According to Mother, a DCS caseworker then told her they no
longer wanted her to attend that program, and Mother was left
without a home. The DCS caseworker contradicted that account,
stating instead that Mother was evicted from her home.
suffered from back problems which led to her taking
prescription drugs. Mother testified that she completed all
of the requirements of her first permanency plan, including
having a suitable home, a job, and visiting the Child. Mother
attended rehab at Genesis Rehabilitation in Kentucky. Mother,
however, stopped providing pill counts to DCS after a DCS
worker allegedly dropped Mother's pills on a bathroom
floor. Mother testified:
Q. Were you making your pills available for pill counts?
A. Yes, until they dropped them all over the floor.
Q. Excuse me?
A. Yes, I did, until they dropped them all over the floor and
they went everywhere.
Q. Who dropped them all over the floor? Could you explain
A. She was counting my pills and dropped --
Q. Who is "she"?
A. I'm trying to think of who it was. I've had so
many caseworkers. Whoever the caseworker was at this time.
Q. At which time?
A. At the time of this permanency plan.
Q. Of this second permanency plan?
A. I believe so.
Q. Okay. So what did the caseworker at this time allegedly do
with your pills?
A. Dropped them.
A. They went everywhere.
Q. Okay. Did you recover them? Did you pick them up?
A. As best as I could.
Q. Okay. And from that point --
A. Hopefully nobody else found them, a child or anything. I
Q. So from that point forward, you never again provided your
pills for DCS to - -
A. Not really, no. That's the only thing I didn't do.
Q. And why not?
A. Because I was probably missing some. I don't remember
at the time if I was missing pills when she dropped them or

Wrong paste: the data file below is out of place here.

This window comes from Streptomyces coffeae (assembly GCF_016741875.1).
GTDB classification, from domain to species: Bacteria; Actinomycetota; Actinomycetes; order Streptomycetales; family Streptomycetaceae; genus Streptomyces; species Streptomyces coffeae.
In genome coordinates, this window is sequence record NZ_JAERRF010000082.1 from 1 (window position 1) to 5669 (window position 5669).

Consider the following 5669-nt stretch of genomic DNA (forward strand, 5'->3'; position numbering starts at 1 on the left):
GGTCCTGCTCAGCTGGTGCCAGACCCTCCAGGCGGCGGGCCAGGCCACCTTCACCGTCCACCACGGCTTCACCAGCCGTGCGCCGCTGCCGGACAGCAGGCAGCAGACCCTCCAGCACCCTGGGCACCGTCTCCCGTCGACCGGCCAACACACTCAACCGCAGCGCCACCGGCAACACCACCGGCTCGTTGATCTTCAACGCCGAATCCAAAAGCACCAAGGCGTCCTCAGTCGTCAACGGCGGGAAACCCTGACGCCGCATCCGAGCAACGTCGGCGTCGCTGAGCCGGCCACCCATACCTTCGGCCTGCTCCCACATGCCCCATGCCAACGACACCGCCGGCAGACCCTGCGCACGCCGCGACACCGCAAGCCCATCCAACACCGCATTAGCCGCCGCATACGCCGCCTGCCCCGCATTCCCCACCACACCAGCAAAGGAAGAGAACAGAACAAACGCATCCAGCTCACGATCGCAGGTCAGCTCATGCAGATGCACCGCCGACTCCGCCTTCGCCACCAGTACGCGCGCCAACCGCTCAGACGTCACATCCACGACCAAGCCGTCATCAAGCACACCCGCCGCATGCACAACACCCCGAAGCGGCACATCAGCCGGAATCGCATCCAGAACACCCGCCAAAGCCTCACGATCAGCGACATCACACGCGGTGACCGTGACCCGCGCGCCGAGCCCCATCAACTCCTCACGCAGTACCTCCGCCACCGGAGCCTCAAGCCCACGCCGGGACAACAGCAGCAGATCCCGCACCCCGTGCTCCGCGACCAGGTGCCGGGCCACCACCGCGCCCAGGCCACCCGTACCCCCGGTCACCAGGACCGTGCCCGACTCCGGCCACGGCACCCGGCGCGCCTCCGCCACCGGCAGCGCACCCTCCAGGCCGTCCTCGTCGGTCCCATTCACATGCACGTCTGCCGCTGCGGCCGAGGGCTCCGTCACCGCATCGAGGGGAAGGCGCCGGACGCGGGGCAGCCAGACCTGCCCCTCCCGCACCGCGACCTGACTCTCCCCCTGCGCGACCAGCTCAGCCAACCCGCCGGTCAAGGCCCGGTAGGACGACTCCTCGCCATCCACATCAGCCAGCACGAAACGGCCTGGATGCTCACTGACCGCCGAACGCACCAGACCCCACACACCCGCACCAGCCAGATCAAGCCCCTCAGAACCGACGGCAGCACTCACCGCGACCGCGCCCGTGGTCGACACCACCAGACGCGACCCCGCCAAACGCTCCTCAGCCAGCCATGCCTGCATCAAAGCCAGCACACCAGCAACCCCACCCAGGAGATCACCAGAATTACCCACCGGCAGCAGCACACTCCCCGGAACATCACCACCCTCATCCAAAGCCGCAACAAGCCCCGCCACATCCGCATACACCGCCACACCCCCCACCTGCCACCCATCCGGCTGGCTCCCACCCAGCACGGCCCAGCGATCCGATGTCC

worker at trial corroborated that the pill dropping incident
ever took place. Mother denied she had a problem with
prescription drugs. However, Mother testified that when she
does not take her medication, she gets the shakes, hot and
cold sweats, and cannot move. DCS workers testified to
various excuses Mother made for refusing drug tests: she did
not have a ride; she could not walk because of a bad knee;
even that a spider bit her.
Brown, a family service worker for DCS, testified:
Q. From the time that this permanency plan - the new
permanency plan from August 2014 was created until you
transferred the case in January of 2015, what efforts did you
make to assist [Mother] to comply with those tasks?
A. For her outpatient to meet the terms of following the
recommendations of her release from Genesis. I requested
funding for intensive outpatient with Health Connect, and it
Q. Did [Mother] attend?
Q. Was she made aware that you had obtained funding for that?
Q. Do you have any idea why she didn't attend that?
A. Initially, she was happy to do it, but when we left court
one day and I was talking to her about it, she had
reservations about why she did not want to do it. To her --
she explained to me that she felt that, you know, she had
completed inpatient and she should not be required to do
Q. And during this time period, did you continue to conduct
the random drug screens?
A. Yes, I did try to.
Q. Okay. And I'm sorry if I've already asked this.
Was she compliant with drug screens on a regular basis?
Q. And what efforts did you make to conduct those drugs --
those drug screens?
A. I called her by phone; I went to the house; I, you know,
explained that I could transport her to the office, ...